Michael van Gessel
What is, is the great guide as to what ought to be
lecture thursday 9th october 2014
hours 6.00 pm at FondazioneFalciola / CamplusRubattino
via Caduti di Marcinelle 2 (zona Lambrate-Ventura) Milan
Michael van Gessel (Bandung, 1948) graduated in Architecture from the Wageningen University of Agriculture. He collaborated for over 18 years with the Bakkker en Bleeker (B+B) study, which he directed from 1991 to 1997. Since 1997 he has been working as a freelance in the various fields of landscape architecture, from private gardens to urban planning. Amongst his several projects he has accomplished the requalification of the Vondel Park and Artis Zoo project in Amsterdam, edited the master plan for restoration of the landscape around the Castle De Haar in Utrecht and the master plan of Twickel Estate, managed the integration of the internal courtyards of the Ministry of Agriculture into the urban context in The Hague, the managed supervision of the urban development of an ancient abandoned industrial area in the northern area of Maastricht and the harbor area of Amsterdam. Amongst the international awards: selection for the Rosa Barba European Award for Landscape of the Barcelona Biennial of Architecture in 2008 and 2012, the Bijhouwer Award in the Netherlands in 2006, first prize in the international competition of the city of Berlin for the Park Hellersdorf project in 1994, first prize ex aequo in the international competition of the city of Paris for for the Park Villette in 1982.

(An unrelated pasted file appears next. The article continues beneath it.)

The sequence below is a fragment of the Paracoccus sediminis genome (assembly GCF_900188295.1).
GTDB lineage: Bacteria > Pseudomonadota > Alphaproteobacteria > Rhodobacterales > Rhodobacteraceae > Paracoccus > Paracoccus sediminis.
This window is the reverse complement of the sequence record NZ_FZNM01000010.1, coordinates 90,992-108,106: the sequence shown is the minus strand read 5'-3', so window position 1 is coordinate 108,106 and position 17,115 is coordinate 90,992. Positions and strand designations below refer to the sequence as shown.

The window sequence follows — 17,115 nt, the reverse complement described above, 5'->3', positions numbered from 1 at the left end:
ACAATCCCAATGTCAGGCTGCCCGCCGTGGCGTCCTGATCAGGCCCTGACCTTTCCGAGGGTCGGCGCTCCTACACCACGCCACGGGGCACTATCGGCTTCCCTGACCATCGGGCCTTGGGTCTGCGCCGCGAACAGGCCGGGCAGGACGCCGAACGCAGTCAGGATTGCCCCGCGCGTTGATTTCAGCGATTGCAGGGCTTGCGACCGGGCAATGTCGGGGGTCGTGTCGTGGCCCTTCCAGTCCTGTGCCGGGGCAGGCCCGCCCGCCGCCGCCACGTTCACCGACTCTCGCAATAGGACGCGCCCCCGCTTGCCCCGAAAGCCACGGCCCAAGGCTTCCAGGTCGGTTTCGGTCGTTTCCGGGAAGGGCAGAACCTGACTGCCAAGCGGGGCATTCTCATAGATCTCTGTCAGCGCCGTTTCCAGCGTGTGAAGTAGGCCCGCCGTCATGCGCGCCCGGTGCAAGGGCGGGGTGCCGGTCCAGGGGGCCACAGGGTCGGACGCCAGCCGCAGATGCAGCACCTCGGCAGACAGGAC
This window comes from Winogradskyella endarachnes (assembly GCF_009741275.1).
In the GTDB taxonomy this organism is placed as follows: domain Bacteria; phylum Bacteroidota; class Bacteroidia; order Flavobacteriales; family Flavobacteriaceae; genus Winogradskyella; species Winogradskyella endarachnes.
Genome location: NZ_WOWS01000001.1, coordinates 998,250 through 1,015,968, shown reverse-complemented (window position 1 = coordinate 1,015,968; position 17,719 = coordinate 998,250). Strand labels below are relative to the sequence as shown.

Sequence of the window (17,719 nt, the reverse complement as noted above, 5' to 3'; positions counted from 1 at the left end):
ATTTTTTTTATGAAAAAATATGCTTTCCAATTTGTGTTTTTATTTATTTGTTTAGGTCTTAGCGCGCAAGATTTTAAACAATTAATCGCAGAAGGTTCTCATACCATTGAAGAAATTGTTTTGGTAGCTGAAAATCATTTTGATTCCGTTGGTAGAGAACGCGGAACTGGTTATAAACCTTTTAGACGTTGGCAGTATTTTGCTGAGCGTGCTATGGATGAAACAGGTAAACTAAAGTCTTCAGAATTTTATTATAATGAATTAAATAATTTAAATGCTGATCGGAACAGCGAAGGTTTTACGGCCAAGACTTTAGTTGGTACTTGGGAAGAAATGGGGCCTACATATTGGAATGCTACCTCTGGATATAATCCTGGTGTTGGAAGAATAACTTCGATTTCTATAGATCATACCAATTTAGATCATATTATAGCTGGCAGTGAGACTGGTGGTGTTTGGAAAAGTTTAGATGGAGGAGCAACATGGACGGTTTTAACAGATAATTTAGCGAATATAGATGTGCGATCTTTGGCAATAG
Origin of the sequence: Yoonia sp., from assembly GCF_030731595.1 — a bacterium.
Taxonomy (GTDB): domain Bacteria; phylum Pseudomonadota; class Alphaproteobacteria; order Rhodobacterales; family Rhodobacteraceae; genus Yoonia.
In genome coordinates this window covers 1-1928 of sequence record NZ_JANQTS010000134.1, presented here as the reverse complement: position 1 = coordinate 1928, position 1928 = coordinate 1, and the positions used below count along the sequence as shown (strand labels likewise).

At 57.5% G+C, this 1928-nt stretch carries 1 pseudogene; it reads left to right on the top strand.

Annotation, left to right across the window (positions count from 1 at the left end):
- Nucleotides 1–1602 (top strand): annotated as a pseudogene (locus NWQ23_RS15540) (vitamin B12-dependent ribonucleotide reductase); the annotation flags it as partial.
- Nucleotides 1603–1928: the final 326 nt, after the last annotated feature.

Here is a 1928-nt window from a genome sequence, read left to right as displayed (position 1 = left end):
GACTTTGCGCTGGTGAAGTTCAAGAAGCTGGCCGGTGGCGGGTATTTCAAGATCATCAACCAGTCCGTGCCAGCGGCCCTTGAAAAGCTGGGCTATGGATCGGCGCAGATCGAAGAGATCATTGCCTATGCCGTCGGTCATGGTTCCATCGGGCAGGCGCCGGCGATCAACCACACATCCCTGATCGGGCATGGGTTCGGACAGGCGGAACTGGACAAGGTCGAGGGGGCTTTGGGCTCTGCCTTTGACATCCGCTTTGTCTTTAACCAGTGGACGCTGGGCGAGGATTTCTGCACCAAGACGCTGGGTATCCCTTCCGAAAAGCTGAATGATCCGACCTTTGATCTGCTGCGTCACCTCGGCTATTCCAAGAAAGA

The conference is within the Workshop “Landscapes of reconstruction. From natural calamities to environmental disasters” and is part of the “Focus on Landscape“, a series of meetings open to the public with some landscapers, teachers, students of the Master in Landscape Architecture UPC-ACMA based in Milan, interpreters of the main international experiences: the moment of exchange and discussion of current issues more and more, not only for technicians and professionals but also for the growth of a widespread awareness in society that necessarily share the common heritage of the landscape.